Auction has silver denarius struck by military mint
- Published: Dec 19, 2016, 5 AM
The assassination of Julius Caesar in ancient Rome spawned a crisis with lasting results, one that includes coinage. A silver denarius struck during late summer to autumn in 42 B.C., by a traveling military mint in western Asia Minor or northern Greece, is offered in Classical Numismatic Group’s Jan. 10 and 11 Triton XX auction in New York City.
The man responsible for Caesar’s assassination, Brutus, and co-conspirator Gaius Cassius Longinus occupied Rome, but fled when a funeral oration delivered by Caesar’s protege, Mark Antony, turned public opinion against them. Brutus and Cassius went their separate ways, but met again in early 42 B.C. in Smyrna, Ionia, where they began preparations for the inevitable conflict to ensue between them and Mark Antony and Octavian, Caesar’s grandnephew.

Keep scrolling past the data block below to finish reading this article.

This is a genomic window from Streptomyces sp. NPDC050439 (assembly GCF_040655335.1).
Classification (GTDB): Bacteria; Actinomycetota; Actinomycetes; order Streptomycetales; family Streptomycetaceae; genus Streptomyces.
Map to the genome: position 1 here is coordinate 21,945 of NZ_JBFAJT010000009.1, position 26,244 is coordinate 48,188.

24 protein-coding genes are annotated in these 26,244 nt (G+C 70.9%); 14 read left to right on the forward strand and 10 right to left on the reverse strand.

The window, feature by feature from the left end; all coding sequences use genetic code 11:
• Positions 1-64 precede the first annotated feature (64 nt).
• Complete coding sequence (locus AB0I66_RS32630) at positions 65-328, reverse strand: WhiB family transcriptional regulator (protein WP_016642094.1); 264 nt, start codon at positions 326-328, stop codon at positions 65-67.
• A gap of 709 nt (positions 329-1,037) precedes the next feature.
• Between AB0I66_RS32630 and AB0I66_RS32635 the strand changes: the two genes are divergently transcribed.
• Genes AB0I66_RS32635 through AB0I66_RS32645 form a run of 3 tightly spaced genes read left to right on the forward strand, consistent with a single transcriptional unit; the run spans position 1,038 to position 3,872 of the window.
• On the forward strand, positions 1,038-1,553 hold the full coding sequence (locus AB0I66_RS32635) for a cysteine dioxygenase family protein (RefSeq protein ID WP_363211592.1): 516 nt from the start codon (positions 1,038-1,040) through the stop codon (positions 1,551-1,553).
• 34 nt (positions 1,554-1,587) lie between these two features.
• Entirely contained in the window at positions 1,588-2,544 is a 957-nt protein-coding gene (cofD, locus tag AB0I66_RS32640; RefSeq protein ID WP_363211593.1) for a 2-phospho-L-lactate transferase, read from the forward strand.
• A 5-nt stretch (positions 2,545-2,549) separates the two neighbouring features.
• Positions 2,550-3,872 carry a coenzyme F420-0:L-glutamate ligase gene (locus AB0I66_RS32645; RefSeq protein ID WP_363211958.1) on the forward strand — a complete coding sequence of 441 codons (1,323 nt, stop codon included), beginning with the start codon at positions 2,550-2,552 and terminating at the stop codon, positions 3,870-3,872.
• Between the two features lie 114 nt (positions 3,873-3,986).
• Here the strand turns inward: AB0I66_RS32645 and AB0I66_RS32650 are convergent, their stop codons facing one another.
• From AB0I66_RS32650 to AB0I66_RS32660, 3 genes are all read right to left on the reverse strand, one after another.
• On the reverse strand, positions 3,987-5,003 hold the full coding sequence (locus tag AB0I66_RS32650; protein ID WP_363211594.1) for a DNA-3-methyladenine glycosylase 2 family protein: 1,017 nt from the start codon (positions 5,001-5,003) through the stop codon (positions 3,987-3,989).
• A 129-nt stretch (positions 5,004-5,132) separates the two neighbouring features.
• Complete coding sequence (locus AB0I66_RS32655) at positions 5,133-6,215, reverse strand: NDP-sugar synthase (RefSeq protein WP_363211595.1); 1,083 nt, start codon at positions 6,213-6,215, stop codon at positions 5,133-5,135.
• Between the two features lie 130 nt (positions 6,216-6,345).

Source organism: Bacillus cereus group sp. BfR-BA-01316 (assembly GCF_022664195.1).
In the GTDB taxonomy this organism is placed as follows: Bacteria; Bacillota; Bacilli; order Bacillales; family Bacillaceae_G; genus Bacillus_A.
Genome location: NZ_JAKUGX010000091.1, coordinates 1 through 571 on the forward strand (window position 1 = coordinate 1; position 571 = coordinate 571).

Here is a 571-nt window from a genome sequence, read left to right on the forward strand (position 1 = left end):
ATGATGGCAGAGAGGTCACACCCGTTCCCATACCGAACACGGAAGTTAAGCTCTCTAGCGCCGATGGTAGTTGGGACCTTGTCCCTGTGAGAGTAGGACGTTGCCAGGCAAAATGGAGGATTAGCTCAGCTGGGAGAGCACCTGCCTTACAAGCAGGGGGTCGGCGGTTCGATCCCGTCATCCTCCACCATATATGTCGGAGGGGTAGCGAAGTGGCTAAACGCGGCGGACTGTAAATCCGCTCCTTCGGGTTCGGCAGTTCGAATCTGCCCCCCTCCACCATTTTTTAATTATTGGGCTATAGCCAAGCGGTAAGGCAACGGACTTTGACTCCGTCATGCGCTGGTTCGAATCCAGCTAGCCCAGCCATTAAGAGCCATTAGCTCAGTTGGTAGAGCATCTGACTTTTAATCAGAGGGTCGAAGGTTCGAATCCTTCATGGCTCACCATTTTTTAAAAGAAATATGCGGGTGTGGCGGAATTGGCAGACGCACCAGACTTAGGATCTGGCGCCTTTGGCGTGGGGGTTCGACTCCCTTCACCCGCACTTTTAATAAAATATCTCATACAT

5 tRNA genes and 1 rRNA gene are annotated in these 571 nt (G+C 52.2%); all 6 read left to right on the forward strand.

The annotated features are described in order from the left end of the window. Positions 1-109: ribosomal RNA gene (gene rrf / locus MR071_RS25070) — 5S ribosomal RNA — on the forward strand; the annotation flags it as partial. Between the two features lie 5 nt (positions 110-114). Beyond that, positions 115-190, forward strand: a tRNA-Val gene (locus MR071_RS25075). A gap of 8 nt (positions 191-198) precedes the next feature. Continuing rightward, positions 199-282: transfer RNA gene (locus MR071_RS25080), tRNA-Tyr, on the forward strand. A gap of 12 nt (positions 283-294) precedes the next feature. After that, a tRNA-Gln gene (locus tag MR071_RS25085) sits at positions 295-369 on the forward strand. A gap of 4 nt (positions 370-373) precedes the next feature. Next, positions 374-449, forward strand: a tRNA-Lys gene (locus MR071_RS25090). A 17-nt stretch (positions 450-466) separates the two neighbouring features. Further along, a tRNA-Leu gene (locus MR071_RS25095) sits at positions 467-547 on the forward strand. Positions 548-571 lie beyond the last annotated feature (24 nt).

They began using their armies to conquer cities, but armies required pay, and this coin was “undoubtedly struck” to pay those soldiers, according to the auction house.
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The obverse shows Neptune, the Roman god of the sea; Victory is depicted on the reverse, which also bears the name of Brutus and an inscription of propaganda. “The title IMP on the reverse shows that Brutus still styled himself the savior of the Republic, as that was a title only the Senate can award, and the Victory breaking the royal symbols of diadem and scepter is a clear allusion to their anticipated victory over the forces of tyranny,” according to the auction house, which said the coin is “superb Extremely Fine, attractively toned, [with a] minor spot of deposit below wreath tie on reverse.”
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